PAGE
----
Article abstract: In the tradition of Immanuel Kant, Schopenhauer developed a pessimistic system of philosophy based upon the primacy of will.
Arthur Schopenhauer was born on February 22, 1788, in the Hanseatic city of Danzig, then under nominal control of Poland. His father, Heinrich, was an affluent merchant of Dutch aristocratic lineage, cosmopolitan in outlook and republican in politics. After Danzig lost its freedom to Prussia in 1793, he moved his family and business to Hamburg. Schopenhauer’s mother, Johanna, also of Dutch descent, later became a successful Romantic novelist.
Because Heinrich Schopenhauer planned a mercantile career for his son, Arthur’s education emphasized modern languages, which came easily to him. At age nine, he was sent to Le Havre to learn French, the first of six foreign languages he mastered. In return for agreeing to enter a merchant firm as an apprentice, his father rewarded him with an extended tour—lasting nearly a year and a half—of England, Scotland, France, Switzerland, Austria, and Germany, an experience that strengthened his own cosmopolitan perspective and further developed his facility with languages.
As an apprentice and later a clerk, Schopenhauer found the work tedious and boring, and after the death of his father by drowning, presumed a suicide, in 1805, he altered his life’s goals. With an inheritance adequate to assure independence and with encouragement from his mother, he entered grammar school at Gotha and then studied under tutors in Weimar, mastering Latin and Greek. At age twenty-one, he enrolled as a medical student in the University of Göttingen, changing to philosophy in his second year. His first influential teacher, G. E. Schulze, advised him to concentrate on Plato and Immanuel Kant, the two thinkers who would exert the strongest impact on his philosophy.
In 1811, Schopenhauer attended lectures at the University of Berlin by Johann Gottlieb Fichte and Friedrich Schleiermacher; scathing responses in his notes set the tone of his lifelong contempt for German academic philosophy. When revolution against Napoleonic rule flared in Berlin, Schopenhauer fled to the village of Rudolstadt, where he wrote his dissertation for a doctorate from the University of Jena. In On the Fourfold Root of the Principle of Sufficient Reason, he explores types of causation: physical, logical, mathematical, and moral.
After receiving his doctorate, Schopenhauer returned to Weimar to live in his mother’s house, but the two could not agree. She found him moody, surly, and sarcastic; he found her vain and shallow. Disagreements and quarrels led her to dismiss him, and he left to establish his residence in Dresden in 1814, there to begin his major philosophical work. For the remaining twenty-four years of Johanna Schopenhauer’s life, mother and son did not meet.
In Dresden, after completing a brief treatise on the nature of color, Schopenhauer was ready to begin serious preparation of his greatest philosophical work, The World as Will and Idea. Its three books, with an appendix on Kantian philosophy, include the conceptual ideas that Schopenhauer developed and elaborated throughout his career as an independent philosopher. Book 1 explains the world, everything that the mind perceives, as representation, a mental construct of the subject. Through perception, reasoning, and reflection and by placing external reality within the mental categories of time, space, and causality, one understands how the world operates. Yet one never understands reality as it exists, for the subjective remains an essential element of all perception.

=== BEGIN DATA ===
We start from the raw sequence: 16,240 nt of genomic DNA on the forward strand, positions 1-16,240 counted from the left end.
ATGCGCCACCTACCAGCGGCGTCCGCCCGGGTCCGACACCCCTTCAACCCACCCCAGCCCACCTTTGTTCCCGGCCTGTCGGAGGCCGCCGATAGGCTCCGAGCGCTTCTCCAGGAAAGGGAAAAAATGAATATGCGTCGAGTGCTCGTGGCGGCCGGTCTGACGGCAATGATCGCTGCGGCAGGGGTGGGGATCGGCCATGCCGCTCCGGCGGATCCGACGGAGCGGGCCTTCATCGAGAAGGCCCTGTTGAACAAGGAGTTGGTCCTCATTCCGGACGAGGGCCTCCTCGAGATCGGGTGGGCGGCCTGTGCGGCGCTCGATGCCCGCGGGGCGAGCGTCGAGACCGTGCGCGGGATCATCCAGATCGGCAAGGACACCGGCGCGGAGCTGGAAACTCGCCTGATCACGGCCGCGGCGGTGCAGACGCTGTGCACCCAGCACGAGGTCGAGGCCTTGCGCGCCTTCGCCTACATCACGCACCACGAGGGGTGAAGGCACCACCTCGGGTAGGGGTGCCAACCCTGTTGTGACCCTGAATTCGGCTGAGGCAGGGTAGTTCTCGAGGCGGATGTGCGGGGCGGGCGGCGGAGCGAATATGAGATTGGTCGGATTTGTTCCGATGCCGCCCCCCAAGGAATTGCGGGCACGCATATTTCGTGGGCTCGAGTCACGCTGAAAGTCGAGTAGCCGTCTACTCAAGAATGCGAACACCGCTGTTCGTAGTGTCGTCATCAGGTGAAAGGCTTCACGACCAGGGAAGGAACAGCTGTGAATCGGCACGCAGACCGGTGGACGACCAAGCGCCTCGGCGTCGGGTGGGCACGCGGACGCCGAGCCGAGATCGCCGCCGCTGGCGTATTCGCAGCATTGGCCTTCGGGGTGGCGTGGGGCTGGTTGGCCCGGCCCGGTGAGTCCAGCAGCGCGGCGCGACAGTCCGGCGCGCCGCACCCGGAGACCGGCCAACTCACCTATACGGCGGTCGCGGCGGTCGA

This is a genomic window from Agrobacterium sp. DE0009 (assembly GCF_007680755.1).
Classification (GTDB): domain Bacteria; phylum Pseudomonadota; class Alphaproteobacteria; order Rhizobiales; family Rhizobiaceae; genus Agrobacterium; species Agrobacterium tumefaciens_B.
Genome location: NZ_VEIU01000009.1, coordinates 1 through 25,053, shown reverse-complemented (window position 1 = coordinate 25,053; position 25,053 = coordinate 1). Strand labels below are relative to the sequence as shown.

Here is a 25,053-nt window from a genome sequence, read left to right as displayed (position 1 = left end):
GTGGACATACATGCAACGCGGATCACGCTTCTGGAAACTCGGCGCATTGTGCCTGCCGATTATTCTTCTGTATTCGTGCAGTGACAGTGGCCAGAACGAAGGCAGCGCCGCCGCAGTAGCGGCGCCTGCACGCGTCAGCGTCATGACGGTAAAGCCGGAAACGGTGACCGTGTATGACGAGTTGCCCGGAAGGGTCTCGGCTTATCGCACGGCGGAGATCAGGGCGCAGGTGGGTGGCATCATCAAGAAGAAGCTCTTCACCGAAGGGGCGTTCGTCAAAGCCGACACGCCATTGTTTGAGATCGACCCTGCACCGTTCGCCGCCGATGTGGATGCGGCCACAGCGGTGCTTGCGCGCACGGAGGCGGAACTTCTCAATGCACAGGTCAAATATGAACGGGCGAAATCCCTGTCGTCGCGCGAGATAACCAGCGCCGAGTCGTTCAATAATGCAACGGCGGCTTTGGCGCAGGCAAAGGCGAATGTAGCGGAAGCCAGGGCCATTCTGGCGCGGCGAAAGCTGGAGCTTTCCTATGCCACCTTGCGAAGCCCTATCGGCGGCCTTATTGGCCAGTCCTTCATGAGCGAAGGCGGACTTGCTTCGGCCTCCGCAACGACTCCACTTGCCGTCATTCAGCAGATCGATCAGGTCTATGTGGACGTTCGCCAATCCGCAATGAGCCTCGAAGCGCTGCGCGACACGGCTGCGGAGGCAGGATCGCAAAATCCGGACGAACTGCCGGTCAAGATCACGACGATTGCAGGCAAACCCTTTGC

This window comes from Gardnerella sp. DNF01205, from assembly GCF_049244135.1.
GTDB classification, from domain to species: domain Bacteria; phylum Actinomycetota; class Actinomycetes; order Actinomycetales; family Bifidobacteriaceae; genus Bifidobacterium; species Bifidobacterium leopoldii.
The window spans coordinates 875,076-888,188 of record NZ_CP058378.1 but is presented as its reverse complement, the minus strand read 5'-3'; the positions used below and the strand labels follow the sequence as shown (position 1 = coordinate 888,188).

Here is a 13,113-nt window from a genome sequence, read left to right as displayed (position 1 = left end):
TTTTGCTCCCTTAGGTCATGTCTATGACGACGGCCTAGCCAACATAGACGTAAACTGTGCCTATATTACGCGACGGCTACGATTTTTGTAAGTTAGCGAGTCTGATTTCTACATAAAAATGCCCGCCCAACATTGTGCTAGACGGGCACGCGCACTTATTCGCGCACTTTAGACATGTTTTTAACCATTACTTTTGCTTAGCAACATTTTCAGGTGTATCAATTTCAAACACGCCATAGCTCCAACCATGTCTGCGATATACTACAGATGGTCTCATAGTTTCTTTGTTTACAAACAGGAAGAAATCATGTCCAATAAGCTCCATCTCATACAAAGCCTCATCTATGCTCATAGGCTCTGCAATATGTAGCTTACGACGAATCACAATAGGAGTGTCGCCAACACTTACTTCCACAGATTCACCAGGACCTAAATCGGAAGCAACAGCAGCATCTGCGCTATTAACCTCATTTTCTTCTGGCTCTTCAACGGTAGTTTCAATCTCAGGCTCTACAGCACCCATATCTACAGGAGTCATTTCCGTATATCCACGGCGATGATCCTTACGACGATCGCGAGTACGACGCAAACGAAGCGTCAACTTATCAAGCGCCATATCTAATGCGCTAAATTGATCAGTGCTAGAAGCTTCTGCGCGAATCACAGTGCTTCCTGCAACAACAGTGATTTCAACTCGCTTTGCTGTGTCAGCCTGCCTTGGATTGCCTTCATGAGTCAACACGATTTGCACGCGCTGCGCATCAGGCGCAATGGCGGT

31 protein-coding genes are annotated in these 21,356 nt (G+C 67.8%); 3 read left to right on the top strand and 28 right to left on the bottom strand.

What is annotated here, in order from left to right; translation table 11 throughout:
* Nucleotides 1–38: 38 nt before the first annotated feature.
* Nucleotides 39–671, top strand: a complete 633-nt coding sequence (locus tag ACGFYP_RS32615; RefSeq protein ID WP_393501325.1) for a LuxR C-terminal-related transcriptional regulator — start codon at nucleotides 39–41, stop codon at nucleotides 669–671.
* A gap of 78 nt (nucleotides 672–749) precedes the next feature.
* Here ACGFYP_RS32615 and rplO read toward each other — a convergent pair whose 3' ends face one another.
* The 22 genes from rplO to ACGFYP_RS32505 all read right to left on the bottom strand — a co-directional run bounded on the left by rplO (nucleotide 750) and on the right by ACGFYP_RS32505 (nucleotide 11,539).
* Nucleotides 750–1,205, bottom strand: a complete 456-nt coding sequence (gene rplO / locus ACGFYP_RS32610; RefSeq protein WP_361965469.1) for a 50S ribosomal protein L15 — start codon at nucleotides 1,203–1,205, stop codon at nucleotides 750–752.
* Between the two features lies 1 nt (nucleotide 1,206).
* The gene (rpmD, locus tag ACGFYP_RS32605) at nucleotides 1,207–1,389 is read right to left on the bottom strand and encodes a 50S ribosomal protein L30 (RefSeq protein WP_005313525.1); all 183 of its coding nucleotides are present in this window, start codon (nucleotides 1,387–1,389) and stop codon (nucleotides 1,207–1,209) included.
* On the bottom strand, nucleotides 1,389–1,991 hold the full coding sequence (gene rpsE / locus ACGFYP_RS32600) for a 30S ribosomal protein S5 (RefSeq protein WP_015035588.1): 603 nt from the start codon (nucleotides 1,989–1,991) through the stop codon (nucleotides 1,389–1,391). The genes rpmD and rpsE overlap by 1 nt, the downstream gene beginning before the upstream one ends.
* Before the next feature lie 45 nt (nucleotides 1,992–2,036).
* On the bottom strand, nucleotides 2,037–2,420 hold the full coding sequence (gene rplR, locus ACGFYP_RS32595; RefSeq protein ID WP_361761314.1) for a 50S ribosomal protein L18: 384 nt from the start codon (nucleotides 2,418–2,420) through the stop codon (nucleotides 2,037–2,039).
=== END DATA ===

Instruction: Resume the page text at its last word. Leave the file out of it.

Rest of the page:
The fundamental reality that eludes understanding is, as book 2 makes plain, the will, that Kantian thing-in-itself. Understood in its broadest sense, will exists in everything—as a life force and much more. In plants, it drives growth, change, and reproduction. In animals, it includes all of these as well as sensation, instinct, and limited intelligence. Only in humans does the will become self-conscious, through reflection and analysis, though the will is by no means free in the usual sense. Every action is determined by motives—to Schopenhauer another name for causes—that predetermine one’s choices. Thus, one may will to choose but not will to will. With its conscious and unconscious drives, will presses each person toward egoistic individualism; yet demands of the will, far from bringing peace, well-being, and gratification, lead only to additional struggle and exertion. As a consequence, unhappiness in life inevitably exceeds happiness.
As a respite from the imperious demands of the will, people find solace in the beauty that exists in nature and art, and the awakening of the aesthetic sense serves to tame the will by leading it toward disinterested contemplation. To enter a room and discover a table filled with food is to anticipate involvement, consumption, and interaction with others. To look at a painting of the same scene invites simply reflection and appreciation, removing any practical considerations from the will, thereby suspending its feverish activity.
Yet the solace afforded by beauty is only temporary. In book 4, Schopenhauer explores saintliness, which implies denial and permanent taming of the will. By recognizing that others experience the same unrelenting strife that the will creates in oneself, one can develop compassion. Through the power of reflection, one can recognize one’s own motives and,...
(The entire section is 2288 words.)